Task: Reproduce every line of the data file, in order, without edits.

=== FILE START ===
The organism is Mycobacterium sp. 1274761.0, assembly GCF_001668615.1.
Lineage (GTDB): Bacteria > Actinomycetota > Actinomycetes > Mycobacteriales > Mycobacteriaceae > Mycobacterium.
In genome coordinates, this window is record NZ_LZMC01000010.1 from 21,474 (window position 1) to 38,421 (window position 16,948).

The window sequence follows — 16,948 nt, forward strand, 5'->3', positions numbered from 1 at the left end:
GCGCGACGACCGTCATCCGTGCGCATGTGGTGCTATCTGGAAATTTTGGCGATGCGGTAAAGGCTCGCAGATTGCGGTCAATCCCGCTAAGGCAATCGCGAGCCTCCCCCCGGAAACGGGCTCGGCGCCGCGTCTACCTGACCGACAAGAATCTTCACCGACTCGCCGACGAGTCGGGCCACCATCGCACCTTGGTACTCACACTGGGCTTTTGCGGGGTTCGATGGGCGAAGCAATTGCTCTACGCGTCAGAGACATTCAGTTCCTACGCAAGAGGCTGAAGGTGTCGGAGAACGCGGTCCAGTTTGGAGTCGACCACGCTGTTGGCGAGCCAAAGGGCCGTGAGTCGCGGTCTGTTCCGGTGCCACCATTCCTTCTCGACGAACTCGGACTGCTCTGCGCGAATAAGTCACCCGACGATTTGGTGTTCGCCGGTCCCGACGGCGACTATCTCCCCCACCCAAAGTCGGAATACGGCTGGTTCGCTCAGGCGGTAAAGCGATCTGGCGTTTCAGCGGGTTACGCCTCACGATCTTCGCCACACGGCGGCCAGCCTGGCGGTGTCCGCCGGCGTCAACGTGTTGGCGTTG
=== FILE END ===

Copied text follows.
The organism is Mycobacterium sp. 1274761.0, assembly GCF_001668615.1.
Lineage (GTDB): Bacteria > Actinomycetota > Actinomycetes > Mycobacteriales > Mycobacteriaceae > Mycobacterium.
In genome coordinates, this window is record NZ_LZMC01000010.1 from 21,474 (window position 1) to 38,421 (window position 16,948).

The window sequence follows — 16,948 nt, forward strand, 5'->3', positions numbered from 1 at the left end:
GCGCGACGACCGTCATCCGTGCGCATGTGGTGCTATCTGGAAATTTTGGCGATGCGGTAAAGGCTCGCAGATTGCGGTCAATCCCGCTAAGGCAATCGCGAGCCTCCCCCCGGAAACGGGCTCGGCGCCGCGTCTACCTGACCGACAAGAATCTTCACCGACTCGCCGACGAGTCGGGCCACCATCGCACCTTGGTACTCACACTGGGCTTTTGCGGGGTTCGATGGGCGAAGCAATTGCTCTACGCGTCAGAGACATTCAGTTCCTACGCAAGAGGCTGAAGGTGTCGGAGAACGCGGTCCAGTTTGGAGTCGACCACGCTGTTGGCGAGCCAAAGGGCCGTGAGTCGCGGTCTGTTCCGGTGCCACCATTCCTTCTCGACGAACTCGGACTGCTCTGCGCGAATAAGTCACCCGACGATTTGGTGTTCGCCGGTCCCGACGGCGACTATCTCCCCCACCCAAAGTCGGAATACGGCTGGTTCGCTCAGGCGGTAAAGCGATCTGGCGTTTCAGCGGGTTACGCCTCACGATCTTCGCCACACGGCGGCCAGCCTGGCGGTGTCCGCCGGCGTCAACGTGTTGGCGTTG